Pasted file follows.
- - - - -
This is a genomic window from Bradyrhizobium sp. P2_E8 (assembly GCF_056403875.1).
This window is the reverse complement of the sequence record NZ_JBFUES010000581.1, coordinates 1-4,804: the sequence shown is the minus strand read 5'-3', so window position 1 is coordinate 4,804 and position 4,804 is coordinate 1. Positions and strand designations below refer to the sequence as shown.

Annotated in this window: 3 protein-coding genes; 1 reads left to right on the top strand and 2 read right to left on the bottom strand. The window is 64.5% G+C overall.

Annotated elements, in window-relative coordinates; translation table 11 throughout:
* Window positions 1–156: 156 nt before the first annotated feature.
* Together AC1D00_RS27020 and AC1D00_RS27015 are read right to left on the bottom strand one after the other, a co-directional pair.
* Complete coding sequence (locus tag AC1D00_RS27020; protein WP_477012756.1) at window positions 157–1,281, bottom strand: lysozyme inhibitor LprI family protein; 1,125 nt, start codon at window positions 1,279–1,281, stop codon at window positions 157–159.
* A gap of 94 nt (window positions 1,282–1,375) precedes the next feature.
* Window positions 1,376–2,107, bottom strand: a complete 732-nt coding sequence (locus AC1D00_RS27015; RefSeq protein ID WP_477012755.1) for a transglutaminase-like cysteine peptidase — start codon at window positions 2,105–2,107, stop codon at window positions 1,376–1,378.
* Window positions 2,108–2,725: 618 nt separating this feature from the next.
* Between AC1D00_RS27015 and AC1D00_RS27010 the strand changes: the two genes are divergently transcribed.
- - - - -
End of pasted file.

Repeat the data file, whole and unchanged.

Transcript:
This is a genomic window from Bradyrhizobium sp. P2_E8 (assembly GCF_056403875.1).
This window is the reverse complement of the sequence record NZ_JBFUES010000581.1, coordinates 1-4,804: the sequence shown is the minus strand read 5'-3', so window position 1 is coordinate 4,804 and position 4,804 is coordinate 1. Positions and strand designations below refer to the sequence as shown.

Annotated in this window: 3 protein-coding genes; 1 reads left to right on the top strand and 2 read right to left on the bottom strand. The window is 64.5% G+C overall.

Annotated elements, in window-relative coordinates; translation table 11 throughout:
* Window positions 1–156: 156 nt before the first annotated feature.
* Together AC1D00_RS27020 and AC1D00_RS27015 are read right to left on the bottom strand one after the other, a co-directional pair.
* Complete coding sequence (locus tag AC1D00_RS27020; protein WP_477012756.1) at window positions 157–1,281, bottom strand: lysozyme inhibitor LprI family protein; 1,125 nt, start codon at window positions 1,279–1,281, stop codon at window positions 157–159.
* A gap of 94 nt (window positions 1,282–1,375) precedes the next feature.
* Window positions 1,376–2,107, bottom strand: a complete 732-nt coding sequence (locus AC1D00_RS27015; RefSeq protein ID WP_477012755.1) for a transglutaminase-like cysteine peptidase — start codon at window positions 2,105–2,107, stop codon at window positions 1,376–1,378.
* Window positions 2,108–2,725: 618 nt separating this feature from the next.
* Between AC1D00_RS27015 and AC1D00_RS27010 the strand changes: the two genes are divergently transcribed.